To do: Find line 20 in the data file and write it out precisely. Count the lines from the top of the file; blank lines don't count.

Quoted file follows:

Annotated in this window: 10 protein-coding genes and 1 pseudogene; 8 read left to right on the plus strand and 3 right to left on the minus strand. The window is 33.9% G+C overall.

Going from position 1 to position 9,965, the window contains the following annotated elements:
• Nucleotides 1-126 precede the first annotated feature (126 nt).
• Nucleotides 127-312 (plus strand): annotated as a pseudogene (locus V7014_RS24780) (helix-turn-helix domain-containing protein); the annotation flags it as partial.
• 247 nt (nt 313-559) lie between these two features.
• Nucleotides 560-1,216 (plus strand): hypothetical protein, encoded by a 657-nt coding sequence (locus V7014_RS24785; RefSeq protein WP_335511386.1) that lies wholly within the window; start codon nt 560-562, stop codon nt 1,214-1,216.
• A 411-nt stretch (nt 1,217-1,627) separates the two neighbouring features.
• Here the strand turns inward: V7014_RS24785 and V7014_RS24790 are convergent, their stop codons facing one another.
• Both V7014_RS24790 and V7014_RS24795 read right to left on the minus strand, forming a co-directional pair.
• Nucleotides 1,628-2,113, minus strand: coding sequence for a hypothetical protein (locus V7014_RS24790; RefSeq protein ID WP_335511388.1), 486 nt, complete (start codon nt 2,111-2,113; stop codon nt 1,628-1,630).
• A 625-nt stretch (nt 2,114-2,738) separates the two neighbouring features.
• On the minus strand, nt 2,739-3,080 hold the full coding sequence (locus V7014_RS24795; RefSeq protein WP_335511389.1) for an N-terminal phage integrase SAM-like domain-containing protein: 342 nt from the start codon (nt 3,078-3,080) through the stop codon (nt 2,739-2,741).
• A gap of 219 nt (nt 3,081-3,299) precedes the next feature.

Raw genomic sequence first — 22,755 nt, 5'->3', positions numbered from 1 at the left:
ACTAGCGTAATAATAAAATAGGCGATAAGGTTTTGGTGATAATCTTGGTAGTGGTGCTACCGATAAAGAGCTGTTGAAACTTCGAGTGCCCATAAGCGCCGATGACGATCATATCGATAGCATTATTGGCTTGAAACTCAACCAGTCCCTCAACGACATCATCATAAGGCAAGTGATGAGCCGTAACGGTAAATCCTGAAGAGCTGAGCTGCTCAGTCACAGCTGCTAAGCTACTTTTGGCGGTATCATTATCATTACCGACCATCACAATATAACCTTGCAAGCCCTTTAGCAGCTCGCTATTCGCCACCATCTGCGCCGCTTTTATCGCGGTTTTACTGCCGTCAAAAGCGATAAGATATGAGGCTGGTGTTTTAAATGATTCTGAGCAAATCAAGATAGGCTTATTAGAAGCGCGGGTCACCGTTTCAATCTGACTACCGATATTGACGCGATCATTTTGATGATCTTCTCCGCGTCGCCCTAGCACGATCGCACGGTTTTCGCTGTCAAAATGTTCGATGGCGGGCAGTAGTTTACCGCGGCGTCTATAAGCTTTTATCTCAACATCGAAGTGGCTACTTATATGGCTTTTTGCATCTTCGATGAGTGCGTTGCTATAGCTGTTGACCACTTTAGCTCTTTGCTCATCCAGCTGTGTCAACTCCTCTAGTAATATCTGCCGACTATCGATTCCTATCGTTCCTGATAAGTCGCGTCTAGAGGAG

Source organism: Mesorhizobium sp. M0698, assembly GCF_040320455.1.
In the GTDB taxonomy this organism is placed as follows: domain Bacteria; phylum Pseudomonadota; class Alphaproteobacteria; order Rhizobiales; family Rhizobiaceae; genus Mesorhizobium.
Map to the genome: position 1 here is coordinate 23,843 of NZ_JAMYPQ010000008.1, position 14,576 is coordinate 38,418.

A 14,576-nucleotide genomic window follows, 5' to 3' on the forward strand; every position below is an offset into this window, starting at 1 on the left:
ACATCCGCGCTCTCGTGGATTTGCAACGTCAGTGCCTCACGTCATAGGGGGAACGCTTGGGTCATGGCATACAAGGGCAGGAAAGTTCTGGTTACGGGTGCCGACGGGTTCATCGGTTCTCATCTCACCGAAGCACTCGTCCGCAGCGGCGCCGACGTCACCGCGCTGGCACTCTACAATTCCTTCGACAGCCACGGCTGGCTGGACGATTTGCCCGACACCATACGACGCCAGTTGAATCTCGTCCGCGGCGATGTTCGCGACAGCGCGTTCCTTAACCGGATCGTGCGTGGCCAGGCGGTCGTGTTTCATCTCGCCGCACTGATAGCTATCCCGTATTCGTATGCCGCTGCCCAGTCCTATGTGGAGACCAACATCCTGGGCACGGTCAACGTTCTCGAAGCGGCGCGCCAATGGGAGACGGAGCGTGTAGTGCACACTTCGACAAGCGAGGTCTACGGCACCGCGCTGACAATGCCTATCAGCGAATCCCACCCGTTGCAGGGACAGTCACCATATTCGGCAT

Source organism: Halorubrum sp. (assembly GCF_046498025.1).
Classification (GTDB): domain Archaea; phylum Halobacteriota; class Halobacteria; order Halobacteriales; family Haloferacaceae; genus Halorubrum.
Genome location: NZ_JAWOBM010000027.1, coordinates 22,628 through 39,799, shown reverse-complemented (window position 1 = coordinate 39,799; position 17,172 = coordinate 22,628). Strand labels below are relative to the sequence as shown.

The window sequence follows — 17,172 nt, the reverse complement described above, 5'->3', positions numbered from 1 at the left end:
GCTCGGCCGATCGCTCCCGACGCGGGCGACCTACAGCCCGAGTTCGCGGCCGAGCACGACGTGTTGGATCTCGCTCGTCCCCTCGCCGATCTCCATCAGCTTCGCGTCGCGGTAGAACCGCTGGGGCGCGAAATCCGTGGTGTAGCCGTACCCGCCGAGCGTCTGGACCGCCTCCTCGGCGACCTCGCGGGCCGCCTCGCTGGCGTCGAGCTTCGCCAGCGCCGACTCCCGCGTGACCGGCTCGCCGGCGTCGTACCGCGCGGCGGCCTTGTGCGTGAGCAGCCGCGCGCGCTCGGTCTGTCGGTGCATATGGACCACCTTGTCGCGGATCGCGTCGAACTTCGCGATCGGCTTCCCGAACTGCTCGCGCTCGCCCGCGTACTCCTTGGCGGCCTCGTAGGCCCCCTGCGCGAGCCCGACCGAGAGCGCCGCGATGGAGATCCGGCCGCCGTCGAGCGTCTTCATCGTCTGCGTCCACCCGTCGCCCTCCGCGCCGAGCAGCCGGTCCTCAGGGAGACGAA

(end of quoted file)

ACATCCGCGCTCTCGTGGATTTGCAACGTCAGTGCCTCACGTCATAGGGGGAACGCTTGGGTCATGGCATACAAGGGCAGGAAAGTTCTGGTTACGGGTGCCGACGGGTTCATCGGTTCTCATCTCACCGAAGCACTCGTCCGCAGCGGCGCCGACGTCACCGCGCTGGCACTCTACAATTCCTTCGACAGCCACGGCTGGCTGGACGATTTGCCCGACACCATACGACGCCAGTTGAATCTCGTCCGCGGCGATGTTCGCGACAGCGCGTTCCTTAACCGGATCGTGCGTGGCCAGGCGGTCGTGTTTCATCTCGCCGCACTGATAGCTATCCCGTATTCGTATGCCGCTGCCCAGTCCTATGTGGAGACCAACATCCTGGGCACGGTCAACGTTCTCGAAGCGGCGCGCCAATGGGAGACGGAGCGTGTAGTGCACACTTCGACAAGCGAGGTCTACGGCACCGCGCTGACAATGCCTATCAGCGAATCCCACCCGTTGCAGGGACAGTCACCATATTCGGCAT